On April 25-28, 2017, during the hearings of the report on the implementation of international obligations of Armenia under the International Convention on the Elimination of All Forms of Racial Discrimination at the UN General Assembly's Third Committee, Armenian Deputy Foreign Minister Ashot Khovakimian admitted that the whole population of modern Armenia was monoethnic. He honestly answered the question that there was not a single ethnic Azerbaijani left in Armenia, whereas there were more than half a million of Azerbaijanis just before the collapse of the Soviet Union. In fact, Mr. Khovakimian repeated the absolutely racist thesis on the genetic incompatibility of Armenians and Azerbaijanis expressed by the former president of Armenia Robert Kocharian at the first session of the Parliamentary Assembly of the Council of Europe on January 30, 2003, which was completely in line with Nzhdeh's theory of Tseghakron.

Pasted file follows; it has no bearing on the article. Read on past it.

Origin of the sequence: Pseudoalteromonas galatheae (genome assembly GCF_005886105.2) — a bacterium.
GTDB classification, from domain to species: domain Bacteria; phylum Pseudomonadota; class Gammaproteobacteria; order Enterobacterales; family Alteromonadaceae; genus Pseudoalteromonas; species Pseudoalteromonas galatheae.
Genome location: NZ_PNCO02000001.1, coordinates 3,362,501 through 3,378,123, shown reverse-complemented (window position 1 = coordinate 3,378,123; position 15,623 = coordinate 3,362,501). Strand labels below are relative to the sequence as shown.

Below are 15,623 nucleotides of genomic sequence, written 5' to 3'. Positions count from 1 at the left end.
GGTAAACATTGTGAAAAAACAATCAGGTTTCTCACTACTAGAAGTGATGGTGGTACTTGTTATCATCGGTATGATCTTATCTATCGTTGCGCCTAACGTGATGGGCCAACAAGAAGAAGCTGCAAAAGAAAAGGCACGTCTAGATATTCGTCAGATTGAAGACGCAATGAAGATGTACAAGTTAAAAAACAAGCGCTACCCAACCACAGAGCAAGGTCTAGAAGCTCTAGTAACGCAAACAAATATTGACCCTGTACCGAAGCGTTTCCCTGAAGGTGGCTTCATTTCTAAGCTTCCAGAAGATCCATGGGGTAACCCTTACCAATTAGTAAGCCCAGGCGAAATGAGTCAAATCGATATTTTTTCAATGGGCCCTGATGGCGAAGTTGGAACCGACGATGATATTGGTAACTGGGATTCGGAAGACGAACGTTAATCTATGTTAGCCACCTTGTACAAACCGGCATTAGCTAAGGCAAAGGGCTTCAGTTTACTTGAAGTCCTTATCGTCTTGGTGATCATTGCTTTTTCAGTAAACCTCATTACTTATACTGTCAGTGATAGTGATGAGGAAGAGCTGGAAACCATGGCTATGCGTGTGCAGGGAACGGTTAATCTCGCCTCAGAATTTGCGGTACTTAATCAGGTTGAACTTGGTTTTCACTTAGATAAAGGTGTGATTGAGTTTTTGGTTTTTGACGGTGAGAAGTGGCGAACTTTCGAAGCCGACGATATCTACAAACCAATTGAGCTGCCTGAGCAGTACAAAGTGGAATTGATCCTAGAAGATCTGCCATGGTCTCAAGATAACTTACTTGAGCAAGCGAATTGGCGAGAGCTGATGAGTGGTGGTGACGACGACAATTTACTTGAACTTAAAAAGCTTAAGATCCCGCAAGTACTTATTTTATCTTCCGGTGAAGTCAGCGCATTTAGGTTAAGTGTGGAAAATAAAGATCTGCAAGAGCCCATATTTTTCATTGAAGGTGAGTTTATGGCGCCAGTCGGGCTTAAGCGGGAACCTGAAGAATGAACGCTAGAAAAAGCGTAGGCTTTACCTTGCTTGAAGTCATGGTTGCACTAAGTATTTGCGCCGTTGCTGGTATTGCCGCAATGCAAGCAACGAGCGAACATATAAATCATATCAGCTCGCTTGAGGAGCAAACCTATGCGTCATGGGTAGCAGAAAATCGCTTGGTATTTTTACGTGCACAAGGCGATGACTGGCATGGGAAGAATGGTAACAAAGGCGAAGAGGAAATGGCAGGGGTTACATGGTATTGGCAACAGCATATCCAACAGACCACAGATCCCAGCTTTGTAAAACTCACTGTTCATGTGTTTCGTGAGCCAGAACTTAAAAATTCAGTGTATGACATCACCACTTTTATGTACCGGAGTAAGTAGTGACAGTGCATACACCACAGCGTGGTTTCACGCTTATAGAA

Yet another aspect proves that the ideology of Armenian nationalism surpasses German Nazism in certain issues in terms of its practical implementation. After the seizure of the habitat for the German nation, the Nazis intended to carry out Germanisation of the occupied areas including by renaming all geographic objects, but they failed. In Armenia, the same practice is a fait accompli – all place-names have already been renamed in the Armenian language. It was not just a mere translation of traditional names with Turkic, Persian or Russian roots into Armenian, but involved the invention of 2,000 completely new place-names that have nothing to do with the pre-Armenian history of the area, which fundamentally violates the principles of UNESCO.

Certainly, these place-names are not recognised anywhere else but Armenia and will be renamed after the de-occupation and return of these areas to Azerbaijan. Nevertheless, Armenians have already Armenianised the territory consciously, in their minds, and will continue to consider this habitat of their own even if they do not have resources and potential necessary for populating it.